The First Case Of The Coronavirus Has Hit The US, CDC Reports
The outbreak has sickened more than 300 people in China and killed six.
WASHINGTON — Federal health officials announced on Tuesday the first US case of the Chinese coronavirus outbreak that looks likely to spread worldwide.
"We have now confirmed the first case of novel coronavirus in the United States," said the CDC's Nancy Messonnier, director of the National Center for Immunization and Respiratory Diseases.
The patient, a man in his thirties from Snohomish County, Washington state, had his infection confirmed by a newly developed CDC genetic test. He sought medical care on his own and is in good condition at a hospital in Everett, Washington.
Messonnier confirmed that the coronavirus, which apparently sprang from animal to human infections and was traced to a seafood market in Wuhan, China, can also be transmitted from one person to another.
Since late December, the virus has sickened about 300 people in China and killed six. Cases have also been reported in Japan, Thailand, and South Korea. The virus causes pneumonia-like symptoms and appears to be most dangerous to elderly people or those with compromised immune systems.
The CDC is screening air travelers from Wuhan, the origin of the outbreak, at airports in Atlanta, Chicago, Los Angeles, New York, and San Francisco. The agency plans to reroute all incoming travelers from Wuhan to one of those airports. China has since started a similar screening, as have other countries in Southeast Asia.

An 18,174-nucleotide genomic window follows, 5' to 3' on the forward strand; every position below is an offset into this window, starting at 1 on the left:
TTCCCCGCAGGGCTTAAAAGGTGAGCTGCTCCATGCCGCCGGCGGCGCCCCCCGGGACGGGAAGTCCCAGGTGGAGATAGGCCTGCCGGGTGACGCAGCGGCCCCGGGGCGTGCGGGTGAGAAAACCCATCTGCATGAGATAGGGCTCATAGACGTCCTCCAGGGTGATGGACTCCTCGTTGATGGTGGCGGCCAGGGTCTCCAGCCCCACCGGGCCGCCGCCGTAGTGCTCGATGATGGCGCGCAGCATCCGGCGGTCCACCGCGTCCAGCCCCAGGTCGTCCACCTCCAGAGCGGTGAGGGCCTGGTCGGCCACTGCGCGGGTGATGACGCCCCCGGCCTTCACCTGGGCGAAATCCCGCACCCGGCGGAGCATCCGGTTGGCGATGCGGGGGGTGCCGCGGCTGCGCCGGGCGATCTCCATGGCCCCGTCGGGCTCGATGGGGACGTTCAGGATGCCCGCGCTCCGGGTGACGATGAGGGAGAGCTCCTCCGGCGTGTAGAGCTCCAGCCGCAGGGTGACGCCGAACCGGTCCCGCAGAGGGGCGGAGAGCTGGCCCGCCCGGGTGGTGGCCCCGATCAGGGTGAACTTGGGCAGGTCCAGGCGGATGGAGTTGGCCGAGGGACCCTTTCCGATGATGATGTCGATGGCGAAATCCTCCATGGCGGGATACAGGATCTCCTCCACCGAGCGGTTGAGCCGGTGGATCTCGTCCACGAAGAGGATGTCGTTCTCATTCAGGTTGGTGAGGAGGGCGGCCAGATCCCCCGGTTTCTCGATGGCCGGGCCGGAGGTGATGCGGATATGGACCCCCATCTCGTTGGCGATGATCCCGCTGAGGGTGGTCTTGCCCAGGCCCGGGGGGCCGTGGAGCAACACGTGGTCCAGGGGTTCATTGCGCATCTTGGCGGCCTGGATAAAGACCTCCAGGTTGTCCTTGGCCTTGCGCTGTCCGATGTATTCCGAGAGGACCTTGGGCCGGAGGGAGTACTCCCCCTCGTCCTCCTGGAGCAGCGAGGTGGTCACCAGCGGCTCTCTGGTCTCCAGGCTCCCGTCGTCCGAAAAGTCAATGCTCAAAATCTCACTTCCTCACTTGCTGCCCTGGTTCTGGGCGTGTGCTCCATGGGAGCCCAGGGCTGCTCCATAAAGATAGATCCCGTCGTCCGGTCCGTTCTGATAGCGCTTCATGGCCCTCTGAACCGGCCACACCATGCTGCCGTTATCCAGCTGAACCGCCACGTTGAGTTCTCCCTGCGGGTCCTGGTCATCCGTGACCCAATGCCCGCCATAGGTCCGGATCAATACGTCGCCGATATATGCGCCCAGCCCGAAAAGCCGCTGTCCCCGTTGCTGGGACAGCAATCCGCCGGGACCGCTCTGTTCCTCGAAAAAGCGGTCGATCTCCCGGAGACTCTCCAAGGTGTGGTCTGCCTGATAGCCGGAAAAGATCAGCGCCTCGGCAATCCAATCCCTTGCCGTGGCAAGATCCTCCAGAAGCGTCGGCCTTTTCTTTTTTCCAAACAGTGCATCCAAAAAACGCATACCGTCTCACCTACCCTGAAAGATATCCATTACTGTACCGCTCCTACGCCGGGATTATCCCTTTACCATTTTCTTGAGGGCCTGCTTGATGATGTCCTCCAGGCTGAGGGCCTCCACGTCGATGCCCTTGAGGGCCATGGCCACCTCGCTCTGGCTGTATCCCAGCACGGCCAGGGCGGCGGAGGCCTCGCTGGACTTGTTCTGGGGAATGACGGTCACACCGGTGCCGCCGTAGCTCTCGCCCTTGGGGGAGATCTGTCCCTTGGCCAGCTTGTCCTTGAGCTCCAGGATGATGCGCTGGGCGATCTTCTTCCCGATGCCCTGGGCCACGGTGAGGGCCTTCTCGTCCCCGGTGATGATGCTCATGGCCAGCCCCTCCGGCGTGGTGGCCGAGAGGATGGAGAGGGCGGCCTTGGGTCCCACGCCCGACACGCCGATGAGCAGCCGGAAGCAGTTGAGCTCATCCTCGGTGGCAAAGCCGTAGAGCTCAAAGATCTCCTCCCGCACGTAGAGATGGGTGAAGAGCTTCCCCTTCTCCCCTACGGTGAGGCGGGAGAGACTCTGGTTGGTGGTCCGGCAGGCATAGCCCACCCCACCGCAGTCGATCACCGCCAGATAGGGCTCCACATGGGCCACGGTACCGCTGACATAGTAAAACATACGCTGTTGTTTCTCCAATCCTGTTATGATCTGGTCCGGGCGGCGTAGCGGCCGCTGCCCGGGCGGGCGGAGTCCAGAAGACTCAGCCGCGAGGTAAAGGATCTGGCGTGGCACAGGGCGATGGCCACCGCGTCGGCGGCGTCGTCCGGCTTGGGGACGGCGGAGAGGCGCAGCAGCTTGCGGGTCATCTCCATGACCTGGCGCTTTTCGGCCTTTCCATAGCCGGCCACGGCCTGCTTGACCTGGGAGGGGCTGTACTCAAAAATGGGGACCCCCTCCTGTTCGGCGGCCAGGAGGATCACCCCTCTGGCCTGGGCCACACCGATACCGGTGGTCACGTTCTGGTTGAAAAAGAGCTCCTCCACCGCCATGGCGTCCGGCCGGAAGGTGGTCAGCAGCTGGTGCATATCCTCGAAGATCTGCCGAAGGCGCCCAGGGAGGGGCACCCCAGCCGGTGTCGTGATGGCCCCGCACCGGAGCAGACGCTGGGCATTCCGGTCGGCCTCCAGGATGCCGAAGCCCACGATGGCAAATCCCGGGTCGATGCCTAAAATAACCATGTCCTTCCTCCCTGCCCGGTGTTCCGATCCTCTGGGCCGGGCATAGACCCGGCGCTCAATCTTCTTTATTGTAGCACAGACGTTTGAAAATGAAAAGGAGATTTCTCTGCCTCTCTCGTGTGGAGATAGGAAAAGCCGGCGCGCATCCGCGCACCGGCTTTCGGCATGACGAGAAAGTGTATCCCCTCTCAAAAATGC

The Washington patient entered the US on Jan. 15 before this screening began, and he did not have symptoms on arrival. He alerted his doctor to the illness on Jan. 19, the CDC said.
"It doesn’t take much for a virus in general to go from being worrisome to being extremely worrisome, because they tend to morph and mutate a lot," said Messonnier last Friday during an update for reporters, where she had predicted a US case.
"We are especially worried and we’re taking a very cautious, proactive approach."